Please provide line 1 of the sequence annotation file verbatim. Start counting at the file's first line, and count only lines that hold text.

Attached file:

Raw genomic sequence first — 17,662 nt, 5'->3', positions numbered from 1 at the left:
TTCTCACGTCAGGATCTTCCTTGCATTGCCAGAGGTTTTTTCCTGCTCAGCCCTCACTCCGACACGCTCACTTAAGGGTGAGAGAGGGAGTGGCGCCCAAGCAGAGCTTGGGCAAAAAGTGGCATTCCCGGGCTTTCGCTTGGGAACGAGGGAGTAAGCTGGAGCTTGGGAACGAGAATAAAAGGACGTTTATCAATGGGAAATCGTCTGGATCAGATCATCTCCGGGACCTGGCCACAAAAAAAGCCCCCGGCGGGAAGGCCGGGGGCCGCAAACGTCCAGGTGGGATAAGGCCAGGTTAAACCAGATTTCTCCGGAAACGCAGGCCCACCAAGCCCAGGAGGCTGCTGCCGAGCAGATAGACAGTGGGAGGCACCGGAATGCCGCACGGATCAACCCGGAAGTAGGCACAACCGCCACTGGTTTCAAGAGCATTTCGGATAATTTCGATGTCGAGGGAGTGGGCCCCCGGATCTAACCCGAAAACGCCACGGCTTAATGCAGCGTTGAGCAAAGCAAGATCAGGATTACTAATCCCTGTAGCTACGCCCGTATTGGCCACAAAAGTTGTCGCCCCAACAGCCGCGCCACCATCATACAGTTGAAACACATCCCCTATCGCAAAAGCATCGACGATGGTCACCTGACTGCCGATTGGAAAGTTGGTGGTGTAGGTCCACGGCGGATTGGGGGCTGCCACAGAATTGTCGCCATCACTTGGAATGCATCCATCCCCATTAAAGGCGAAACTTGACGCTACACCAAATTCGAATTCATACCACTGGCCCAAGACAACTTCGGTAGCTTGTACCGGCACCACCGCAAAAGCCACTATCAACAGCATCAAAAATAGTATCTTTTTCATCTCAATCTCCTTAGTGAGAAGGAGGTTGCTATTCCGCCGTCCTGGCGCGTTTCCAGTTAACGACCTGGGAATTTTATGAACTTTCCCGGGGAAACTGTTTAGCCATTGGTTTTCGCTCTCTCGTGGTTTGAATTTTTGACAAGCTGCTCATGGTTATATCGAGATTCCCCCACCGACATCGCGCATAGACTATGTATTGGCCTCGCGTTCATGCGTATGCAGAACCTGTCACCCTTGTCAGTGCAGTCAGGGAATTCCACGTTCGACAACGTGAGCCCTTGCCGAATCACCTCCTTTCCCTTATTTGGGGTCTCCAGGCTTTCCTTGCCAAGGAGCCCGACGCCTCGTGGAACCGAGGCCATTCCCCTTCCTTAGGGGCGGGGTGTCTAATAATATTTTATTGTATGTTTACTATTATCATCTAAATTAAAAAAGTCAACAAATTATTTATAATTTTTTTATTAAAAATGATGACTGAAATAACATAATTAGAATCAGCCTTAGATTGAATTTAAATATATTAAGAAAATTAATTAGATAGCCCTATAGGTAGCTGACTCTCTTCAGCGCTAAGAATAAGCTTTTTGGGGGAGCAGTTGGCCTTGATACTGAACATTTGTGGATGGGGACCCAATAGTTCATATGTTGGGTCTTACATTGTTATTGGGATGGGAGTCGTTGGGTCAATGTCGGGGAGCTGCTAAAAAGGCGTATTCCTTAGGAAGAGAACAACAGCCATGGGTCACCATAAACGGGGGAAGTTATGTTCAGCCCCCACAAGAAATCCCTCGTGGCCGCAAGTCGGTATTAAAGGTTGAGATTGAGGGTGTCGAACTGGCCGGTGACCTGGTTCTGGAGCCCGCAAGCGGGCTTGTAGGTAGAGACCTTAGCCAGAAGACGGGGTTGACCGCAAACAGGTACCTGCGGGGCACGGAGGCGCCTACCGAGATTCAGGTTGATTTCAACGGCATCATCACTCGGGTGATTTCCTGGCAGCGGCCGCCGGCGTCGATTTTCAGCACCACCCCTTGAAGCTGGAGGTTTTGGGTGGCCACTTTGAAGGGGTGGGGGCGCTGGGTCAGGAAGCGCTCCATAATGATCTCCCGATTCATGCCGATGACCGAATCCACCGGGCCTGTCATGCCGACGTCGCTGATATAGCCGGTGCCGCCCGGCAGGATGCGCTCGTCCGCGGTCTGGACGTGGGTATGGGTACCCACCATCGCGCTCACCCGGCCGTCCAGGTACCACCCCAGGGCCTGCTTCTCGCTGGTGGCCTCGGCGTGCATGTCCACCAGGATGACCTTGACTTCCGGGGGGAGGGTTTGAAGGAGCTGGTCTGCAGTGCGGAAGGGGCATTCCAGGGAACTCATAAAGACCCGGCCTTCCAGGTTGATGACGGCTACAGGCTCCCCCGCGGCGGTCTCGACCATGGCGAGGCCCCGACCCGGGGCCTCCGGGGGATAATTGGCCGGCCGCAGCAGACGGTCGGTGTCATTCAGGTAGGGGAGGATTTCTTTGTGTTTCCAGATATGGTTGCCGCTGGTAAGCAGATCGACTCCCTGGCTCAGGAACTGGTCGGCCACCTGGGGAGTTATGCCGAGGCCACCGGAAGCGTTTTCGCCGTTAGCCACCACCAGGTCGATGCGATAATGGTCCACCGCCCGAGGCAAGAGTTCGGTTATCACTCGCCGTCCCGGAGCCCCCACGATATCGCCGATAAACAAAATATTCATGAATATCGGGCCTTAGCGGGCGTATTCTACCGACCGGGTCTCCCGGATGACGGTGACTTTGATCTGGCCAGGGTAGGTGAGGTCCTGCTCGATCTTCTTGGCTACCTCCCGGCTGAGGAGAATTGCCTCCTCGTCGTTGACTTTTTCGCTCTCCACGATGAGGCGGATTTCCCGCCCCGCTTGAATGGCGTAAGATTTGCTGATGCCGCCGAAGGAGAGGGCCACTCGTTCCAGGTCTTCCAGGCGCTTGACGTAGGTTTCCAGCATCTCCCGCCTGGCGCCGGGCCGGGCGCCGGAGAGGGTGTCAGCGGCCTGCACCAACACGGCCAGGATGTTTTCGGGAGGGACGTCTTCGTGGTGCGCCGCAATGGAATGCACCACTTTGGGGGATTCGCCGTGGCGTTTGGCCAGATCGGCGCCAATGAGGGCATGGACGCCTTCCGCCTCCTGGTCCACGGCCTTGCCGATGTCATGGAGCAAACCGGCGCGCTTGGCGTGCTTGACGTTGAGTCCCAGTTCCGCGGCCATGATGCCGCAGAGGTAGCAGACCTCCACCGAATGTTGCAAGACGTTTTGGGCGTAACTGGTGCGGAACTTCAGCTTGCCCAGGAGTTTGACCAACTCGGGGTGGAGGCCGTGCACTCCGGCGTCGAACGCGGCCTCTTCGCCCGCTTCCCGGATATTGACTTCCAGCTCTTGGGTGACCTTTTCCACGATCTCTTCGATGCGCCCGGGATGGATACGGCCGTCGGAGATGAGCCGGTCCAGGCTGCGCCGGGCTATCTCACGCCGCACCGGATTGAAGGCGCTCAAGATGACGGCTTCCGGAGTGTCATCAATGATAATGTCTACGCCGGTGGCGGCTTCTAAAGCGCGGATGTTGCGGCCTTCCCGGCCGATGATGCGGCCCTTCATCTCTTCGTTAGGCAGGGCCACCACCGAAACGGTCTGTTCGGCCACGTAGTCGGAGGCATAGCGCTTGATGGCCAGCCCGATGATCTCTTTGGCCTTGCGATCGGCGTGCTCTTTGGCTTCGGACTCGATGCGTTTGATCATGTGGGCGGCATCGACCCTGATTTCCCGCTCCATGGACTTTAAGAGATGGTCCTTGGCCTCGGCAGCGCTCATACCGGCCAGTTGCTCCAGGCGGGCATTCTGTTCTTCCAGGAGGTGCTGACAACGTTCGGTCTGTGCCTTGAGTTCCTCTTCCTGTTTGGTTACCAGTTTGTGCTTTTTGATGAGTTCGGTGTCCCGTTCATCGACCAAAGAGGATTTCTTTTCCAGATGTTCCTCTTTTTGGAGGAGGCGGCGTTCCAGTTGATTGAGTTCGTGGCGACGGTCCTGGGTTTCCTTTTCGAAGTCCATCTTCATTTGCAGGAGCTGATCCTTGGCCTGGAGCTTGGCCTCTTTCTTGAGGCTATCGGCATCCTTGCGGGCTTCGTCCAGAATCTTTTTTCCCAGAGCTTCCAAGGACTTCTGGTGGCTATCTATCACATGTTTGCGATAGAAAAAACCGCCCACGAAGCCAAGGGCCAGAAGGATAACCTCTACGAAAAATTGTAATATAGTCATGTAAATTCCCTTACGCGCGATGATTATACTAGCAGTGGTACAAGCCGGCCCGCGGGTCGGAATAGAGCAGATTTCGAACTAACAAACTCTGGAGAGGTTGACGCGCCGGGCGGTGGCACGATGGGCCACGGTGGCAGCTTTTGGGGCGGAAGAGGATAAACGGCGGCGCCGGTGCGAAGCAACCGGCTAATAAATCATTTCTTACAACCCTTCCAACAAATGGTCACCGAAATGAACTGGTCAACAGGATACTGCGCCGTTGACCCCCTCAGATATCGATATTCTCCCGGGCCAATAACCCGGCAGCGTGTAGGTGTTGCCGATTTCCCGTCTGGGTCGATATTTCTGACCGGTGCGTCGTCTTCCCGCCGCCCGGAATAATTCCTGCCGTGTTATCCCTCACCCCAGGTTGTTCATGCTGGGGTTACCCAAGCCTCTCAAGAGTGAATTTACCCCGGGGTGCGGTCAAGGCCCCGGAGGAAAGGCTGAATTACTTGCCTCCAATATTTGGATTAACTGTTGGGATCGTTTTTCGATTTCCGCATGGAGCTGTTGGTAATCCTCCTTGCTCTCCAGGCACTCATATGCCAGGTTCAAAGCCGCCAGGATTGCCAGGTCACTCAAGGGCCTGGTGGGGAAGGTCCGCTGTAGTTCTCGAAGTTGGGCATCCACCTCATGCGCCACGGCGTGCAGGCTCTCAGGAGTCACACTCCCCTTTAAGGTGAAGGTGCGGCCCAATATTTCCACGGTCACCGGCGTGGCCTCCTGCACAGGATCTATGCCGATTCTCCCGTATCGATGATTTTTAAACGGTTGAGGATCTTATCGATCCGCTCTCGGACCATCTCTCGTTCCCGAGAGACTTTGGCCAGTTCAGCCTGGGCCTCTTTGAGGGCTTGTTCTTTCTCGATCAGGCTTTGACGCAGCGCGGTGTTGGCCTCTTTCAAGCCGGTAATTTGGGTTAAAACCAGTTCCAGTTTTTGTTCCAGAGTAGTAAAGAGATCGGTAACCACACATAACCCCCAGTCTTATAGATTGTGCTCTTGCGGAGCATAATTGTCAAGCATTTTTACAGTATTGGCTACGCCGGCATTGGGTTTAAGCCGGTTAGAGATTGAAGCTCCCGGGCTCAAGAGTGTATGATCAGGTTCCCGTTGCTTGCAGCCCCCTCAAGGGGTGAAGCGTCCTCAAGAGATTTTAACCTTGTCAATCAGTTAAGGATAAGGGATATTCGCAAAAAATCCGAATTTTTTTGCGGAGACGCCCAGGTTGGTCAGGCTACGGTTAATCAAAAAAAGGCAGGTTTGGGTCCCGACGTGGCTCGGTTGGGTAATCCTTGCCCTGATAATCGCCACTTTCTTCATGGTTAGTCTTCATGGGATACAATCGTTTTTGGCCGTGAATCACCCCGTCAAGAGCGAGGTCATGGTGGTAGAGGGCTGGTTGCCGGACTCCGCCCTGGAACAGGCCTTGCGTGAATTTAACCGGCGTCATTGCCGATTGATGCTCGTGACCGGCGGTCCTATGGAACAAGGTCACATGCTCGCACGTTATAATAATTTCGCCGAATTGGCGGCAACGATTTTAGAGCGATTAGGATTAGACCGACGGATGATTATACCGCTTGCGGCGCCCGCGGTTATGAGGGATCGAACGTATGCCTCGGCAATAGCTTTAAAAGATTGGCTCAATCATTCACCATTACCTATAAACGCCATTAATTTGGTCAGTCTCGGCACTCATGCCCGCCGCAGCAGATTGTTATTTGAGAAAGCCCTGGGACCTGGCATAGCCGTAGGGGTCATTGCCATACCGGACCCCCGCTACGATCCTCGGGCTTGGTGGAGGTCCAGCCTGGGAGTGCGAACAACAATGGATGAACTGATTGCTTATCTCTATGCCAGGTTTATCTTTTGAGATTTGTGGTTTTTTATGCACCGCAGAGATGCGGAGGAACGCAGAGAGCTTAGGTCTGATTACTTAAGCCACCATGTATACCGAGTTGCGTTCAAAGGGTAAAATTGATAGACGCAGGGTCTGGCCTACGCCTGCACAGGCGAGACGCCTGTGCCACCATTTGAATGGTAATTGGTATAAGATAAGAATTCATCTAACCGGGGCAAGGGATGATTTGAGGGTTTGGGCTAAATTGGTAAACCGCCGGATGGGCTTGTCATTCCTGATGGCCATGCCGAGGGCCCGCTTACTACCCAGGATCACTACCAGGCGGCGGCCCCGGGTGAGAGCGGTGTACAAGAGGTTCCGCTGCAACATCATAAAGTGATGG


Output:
Raw genomic sequence first — 17,662 nt, 5'->3', positions numbered from 1 at the left: